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  • If you’re in high school, it’s never too early to start preparing for college applications.
  • Each year of high school brings opportunities to strengthen your résumé and lay the groundwork for your future.
  • Focusing on academics, extracurriculars, and leadership opportunities can go a long way.

It’s a good idea to start thinking about the college application process as early as your freshman year of high school. Good grades and strong test scores are obviously important, but if you’ve got your eye on a selective school, you’ll want to do everything you can to help your application stand out. Wherever you are in your high school journey, there are steps you can take to ace those apps—and hopefully get into your dream school. Here’s your year-by-year guide.

How to get into college

1. Freshman and sophomore year admission tips

It might seem early to be thinking about college, but there are things you can do as early as your first year of high school to start paving the way.

  • Choose extracurriculars: Schools are looking for well-rounded students, not just high test scores. Explore your interests by joining sports teams and student clubs, or taking art or music classes. If you can combine at least two categories—say, joining the swim team and playing in the school orchestra—it can show a range of talents and passions.
  • Get involved in your community: Joining a service organization or activist movement can help you make a positive impact on your community or the world at large. That kind of empathy and teamwork might even lead to scholarships for college

2. Junior year admission tips

Working hard in and out of the classroom can set you up for a great senior year—and an impressive résumé.

  • Challenge yourself academically: Earning As is great, but taking tougher classes and balancing a demanding course load shows intellectual curiosity—and the ability to manage your time and juggle responsibilities. Honors and AP® classes might be worth considering.
  • Step up your extracurriculars: Hopefully you’ve found groups, organizations, and service projects that resonate with you. Be sure to build relationships with mentors and peers, take leadership positions, and continue to get more involved. Doing so can help sharpen your skills and show colleges that you’ve got a lot to offer.
  • Connect with teachers and advisors: Taking a more active role in class and on campus can help you stand out to teachers and advisors. Some may even become mentors who provide valuable guidance and recommendation letters for college.
  • Use summer break to prepare for college: The summer before senior year is a great time to prepare for the ACT® and SAT® exams, take college tours, and learn about financial aid options. You can also find a summer job that might look good on college applications. 

3. Senior year admission tips

You’re in the homestretch now. Here are some tips for maximizing your senior year of high school.

  • Be a leader: Whether you serve as captain of the debate team or mentor younger students through a program at your school, taking initiative is a great way to boost your résumé and show dedication and character.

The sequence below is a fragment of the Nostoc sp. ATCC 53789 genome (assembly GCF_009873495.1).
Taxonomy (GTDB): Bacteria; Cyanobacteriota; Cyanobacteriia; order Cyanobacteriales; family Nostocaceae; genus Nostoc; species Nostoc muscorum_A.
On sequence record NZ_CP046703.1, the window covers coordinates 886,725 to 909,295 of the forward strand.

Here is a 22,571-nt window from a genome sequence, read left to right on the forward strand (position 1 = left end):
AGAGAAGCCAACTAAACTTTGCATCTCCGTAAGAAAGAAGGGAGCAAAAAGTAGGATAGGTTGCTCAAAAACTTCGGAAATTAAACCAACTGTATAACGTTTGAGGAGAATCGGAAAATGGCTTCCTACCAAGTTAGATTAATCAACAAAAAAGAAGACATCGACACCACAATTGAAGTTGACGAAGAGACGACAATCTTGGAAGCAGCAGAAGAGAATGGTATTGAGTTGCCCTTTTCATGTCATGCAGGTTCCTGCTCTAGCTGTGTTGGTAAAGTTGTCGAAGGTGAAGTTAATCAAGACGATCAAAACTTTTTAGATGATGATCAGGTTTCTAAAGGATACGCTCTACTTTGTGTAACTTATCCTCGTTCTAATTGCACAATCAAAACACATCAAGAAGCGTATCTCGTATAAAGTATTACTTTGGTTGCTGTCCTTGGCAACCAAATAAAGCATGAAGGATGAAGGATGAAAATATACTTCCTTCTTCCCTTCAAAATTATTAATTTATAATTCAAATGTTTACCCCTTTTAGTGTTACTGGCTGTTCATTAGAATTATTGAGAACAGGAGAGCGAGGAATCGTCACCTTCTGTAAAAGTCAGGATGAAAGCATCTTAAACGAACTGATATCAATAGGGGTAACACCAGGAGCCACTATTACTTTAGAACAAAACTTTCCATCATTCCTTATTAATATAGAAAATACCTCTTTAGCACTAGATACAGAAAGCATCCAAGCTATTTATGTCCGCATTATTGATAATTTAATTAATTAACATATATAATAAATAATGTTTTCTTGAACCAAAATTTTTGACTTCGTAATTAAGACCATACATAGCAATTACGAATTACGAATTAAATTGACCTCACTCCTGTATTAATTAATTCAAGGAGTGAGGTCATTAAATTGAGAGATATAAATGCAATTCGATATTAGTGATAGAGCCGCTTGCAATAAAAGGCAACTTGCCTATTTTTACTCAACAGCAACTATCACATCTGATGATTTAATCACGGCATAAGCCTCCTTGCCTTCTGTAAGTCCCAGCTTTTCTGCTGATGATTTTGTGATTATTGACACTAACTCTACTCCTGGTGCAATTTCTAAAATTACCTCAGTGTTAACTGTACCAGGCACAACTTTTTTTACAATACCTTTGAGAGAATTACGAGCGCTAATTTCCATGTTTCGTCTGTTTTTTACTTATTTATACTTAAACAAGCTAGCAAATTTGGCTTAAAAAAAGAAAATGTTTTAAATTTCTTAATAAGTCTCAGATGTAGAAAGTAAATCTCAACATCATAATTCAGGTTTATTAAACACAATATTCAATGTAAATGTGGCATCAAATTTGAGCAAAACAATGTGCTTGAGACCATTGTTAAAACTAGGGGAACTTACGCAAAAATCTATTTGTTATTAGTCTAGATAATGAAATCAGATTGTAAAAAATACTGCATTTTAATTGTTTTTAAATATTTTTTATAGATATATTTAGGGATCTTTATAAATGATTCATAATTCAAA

• Stay focused on academics: Most colleges will require you to submit your final transcripts after graduation, so continue to focus on your academics. Falling behind could affect college admissions.
  • Score a great letter of recommendation: It’s important to ask the right person so that you get a personalized recommendation letter that helps you shine. A teacher who can speak to both your academic and interpersonal strengths is a great choice. Think about classes where you’re especially engaged—those teachers should have great things to say about you. When you ask for a letter, it may help to provide your résumé or a “brag sheet” of your accomplishments.
  • Write a stellar essay: This is your opportunity to show admissions officers who you truly are. Write from the heart and choose an interesting topic. An unconventional hobby, talent, or life experience might set you apart. While the essay section can help you play up your accomplishments, don’t be afraid to write about a time you struggled or even failed. Showing how you’ve overcome difficulties can demonstrate resilience. Just make sure to answer the specific questions that are asked and proofread for grammar, spelling, and style.

Getting into college is a competitive process, but there are ways to gain an edge throughout high school. Investing in your academics, committing to extracurricular activities, being a leader on campus, and writing a strong application essay can go a long way. It comes down to showing colleges that you’re a well-rounded student who has a lot to offer.

AP® and Advanced Placement® are trademarks registered by the College Board, which is not affiliated with, and does not endorse, this site.

SAT® is a trademark registered by the College Board, which is not affiliated with, and does not endorse, this site.

ACT® is a trademark registered by ACT, Inc., which is not affiliated with, and does not endorse, this site.

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